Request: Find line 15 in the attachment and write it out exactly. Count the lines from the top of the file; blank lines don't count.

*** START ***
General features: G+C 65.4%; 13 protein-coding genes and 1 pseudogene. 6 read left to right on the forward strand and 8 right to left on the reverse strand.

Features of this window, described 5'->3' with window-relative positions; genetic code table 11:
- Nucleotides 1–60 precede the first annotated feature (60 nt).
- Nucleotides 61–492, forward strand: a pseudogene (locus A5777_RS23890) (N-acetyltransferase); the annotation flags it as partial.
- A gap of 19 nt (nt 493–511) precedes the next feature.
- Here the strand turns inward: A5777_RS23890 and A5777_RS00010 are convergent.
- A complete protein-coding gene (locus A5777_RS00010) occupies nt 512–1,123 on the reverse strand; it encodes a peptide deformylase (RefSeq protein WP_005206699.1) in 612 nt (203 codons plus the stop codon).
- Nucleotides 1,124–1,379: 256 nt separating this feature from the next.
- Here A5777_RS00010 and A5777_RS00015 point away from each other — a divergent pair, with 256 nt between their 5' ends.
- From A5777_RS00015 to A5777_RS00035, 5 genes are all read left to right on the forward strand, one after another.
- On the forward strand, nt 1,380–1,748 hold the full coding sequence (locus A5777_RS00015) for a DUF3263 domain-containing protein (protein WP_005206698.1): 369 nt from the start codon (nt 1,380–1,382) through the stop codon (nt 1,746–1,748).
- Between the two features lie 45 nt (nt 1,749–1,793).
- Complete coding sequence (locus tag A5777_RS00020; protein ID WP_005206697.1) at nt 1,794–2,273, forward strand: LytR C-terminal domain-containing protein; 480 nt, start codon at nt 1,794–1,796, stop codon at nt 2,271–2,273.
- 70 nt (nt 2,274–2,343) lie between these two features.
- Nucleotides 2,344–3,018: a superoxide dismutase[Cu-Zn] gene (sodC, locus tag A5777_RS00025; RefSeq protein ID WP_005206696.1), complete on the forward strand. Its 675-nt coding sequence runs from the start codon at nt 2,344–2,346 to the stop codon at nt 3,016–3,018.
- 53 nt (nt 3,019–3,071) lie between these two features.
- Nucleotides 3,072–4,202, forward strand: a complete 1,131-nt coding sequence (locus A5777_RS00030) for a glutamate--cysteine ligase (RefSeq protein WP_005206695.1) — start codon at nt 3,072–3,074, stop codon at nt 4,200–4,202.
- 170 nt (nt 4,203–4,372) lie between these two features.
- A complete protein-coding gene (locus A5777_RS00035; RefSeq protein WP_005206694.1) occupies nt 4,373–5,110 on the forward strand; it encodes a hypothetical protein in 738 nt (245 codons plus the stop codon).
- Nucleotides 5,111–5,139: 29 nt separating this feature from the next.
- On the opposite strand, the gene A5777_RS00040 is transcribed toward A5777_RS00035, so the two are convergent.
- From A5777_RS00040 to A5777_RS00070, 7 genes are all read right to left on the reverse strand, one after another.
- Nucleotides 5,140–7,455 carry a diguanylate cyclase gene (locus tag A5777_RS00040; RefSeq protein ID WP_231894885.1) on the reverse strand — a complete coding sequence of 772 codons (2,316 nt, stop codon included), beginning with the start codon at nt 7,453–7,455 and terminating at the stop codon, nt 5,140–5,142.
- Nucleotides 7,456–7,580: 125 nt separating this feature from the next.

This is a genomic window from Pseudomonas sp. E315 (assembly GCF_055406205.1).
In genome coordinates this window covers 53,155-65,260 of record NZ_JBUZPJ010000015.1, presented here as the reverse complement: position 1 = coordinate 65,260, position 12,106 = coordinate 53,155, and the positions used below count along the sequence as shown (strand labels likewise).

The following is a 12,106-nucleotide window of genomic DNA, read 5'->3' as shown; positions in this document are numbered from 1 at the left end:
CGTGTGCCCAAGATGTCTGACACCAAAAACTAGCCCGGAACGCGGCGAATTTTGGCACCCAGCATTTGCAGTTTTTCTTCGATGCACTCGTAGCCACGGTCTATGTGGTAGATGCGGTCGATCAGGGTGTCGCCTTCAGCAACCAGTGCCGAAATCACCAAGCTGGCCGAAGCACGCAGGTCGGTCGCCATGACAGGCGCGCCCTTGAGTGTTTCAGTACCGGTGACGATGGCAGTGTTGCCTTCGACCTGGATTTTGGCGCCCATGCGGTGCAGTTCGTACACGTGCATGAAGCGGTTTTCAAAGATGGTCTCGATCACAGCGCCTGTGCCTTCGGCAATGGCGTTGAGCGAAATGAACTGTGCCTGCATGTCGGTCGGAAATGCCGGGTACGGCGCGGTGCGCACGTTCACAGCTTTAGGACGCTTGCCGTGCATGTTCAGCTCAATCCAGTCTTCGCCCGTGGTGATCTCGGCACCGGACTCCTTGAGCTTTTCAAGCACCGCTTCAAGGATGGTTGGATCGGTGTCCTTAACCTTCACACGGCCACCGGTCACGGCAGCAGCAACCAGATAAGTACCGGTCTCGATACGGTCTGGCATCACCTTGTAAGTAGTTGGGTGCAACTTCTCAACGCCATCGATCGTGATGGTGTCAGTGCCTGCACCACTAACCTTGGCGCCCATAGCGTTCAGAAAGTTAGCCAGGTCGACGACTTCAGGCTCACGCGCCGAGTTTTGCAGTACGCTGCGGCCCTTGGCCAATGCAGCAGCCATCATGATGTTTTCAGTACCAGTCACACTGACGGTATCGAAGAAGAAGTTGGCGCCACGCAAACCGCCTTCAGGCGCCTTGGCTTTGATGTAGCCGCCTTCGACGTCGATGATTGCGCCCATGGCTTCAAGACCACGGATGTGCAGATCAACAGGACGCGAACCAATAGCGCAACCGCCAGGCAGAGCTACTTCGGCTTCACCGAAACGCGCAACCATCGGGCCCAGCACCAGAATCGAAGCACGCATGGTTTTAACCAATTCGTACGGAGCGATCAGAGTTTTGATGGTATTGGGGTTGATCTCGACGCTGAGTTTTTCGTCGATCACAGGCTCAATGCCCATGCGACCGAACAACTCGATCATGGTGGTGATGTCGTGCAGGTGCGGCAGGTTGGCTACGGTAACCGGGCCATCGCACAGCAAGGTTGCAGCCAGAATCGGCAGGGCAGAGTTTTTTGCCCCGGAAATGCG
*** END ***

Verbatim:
- Nucleotides 2,344–3,018: a superoxide dismutase[Cu-Zn] gene (sodC, locus tag A5777_RS00025; RefSeq protein ID WP_005206696.1), complete on the forward strand. Its 675-nt coding sequence runs from the start codon at nt 2,344–2,346 to the stop codon at nt 3,016–3,018.